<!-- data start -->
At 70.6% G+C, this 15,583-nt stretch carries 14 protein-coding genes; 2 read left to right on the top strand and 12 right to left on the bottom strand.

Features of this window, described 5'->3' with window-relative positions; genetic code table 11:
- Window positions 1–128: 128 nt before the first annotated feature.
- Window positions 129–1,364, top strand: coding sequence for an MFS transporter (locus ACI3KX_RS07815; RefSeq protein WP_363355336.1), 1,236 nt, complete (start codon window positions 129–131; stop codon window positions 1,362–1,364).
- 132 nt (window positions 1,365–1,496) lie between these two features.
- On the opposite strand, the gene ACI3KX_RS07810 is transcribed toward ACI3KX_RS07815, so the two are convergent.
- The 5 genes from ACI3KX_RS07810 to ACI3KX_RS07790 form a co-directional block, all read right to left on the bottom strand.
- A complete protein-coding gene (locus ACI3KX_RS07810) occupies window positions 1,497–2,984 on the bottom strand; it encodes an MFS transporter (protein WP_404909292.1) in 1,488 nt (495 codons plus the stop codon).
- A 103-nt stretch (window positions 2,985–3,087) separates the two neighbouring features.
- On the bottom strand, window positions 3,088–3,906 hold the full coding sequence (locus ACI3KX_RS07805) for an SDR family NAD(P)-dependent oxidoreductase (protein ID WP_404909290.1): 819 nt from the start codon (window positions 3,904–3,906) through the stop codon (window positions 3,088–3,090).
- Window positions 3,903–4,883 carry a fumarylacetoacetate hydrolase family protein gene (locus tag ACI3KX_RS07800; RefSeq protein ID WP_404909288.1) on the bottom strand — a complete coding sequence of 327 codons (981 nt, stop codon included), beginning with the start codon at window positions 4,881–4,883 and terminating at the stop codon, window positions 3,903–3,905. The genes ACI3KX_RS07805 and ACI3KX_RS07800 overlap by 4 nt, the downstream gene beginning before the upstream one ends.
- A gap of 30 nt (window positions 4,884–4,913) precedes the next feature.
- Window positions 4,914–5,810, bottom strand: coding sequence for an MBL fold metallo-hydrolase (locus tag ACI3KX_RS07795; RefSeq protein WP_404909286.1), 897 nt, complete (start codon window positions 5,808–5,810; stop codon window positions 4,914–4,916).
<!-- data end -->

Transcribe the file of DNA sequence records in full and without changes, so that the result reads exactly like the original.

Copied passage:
At 70.6% G+C, this 15,583-nt stretch carries 14 protein-coding genes; 2 read left to right on the top strand and 12 right to left on the bottom strand.

Features of this window, described 5'->3' with window-relative positions; genetic code table 11:
- Window positions 1–128: 128 nt before the first annotated feature.
- Window positions 129–1,364, top strand: coding sequence for an MFS transporter (locus ACI3KX_RS07815; RefSeq protein WP_363355336.1), 1,236 nt, complete (start codon window positions 129–131; stop codon window positions 1,362–1,364).
- 132 nt (window positions 1,365–1,496) lie between these two features.
- On the opposite strand, the gene ACI3KX_RS07810 is transcribed toward ACI3KX_RS07815, so the two are convergent.
- The 5 genes from ACI3KX_RS07810 to ACI3KX_RS07790 form a co-directional block, all read right to left on the bottom strand.
- A complete protein-coding gene (locus ACI3KX_RS07810) occupies window positions 1,497–2,984 on the bottom strand; it encodes an MFS transporter (protein WP_404909292.1) in 1,488 nt (495 codons plus the stop codon).
- A 103-nt stretch (window positions 2,985–3,087) separates the two neighbouring features.
- On the bottom strand, window positions 3,088–3,906 hold the full coding sequence (locus ACI3KX_RS07805) for an SDR family NAD(P)-dependent oxidoreductase (protein ID WP_404909290.1): 819 nt from the start codon (window positions 3,904–3,906) through the stop codon (window positions 3,088–3,090).
- Window positions 3,903–4,883 carry a fumarylacetoacetate hydrolase family protein gene (locus tag ACI3KX_RS07800; RefSeq protein ID WP_404909288.1) on the bottom strand — a complete coding sequence of 327 codons (981 nt, stop codon included), beginning with the start codon at window positions 4,881–4,883 and terminating at the stop codon, window positions 3,903–3,905. The genes ACI3KX_RS07805 and ACI3KX_RS07800 overlap by 4 nt, the downstream gene beginning before the upstream one ends.
- A gap of 30 nt (window positions 4,884–4,913) precedes the next feature.
- Window positions 4,914–5,810, bottom strand: coding sequence for an MBL fold metallo-hydrolase (locus tag ACI3KX_RS07795; RefSeq protein WP_404909286.1), 897 nt, complete (start codon window positions 5,808–5,810; stop codon window positions 4,914–4,916).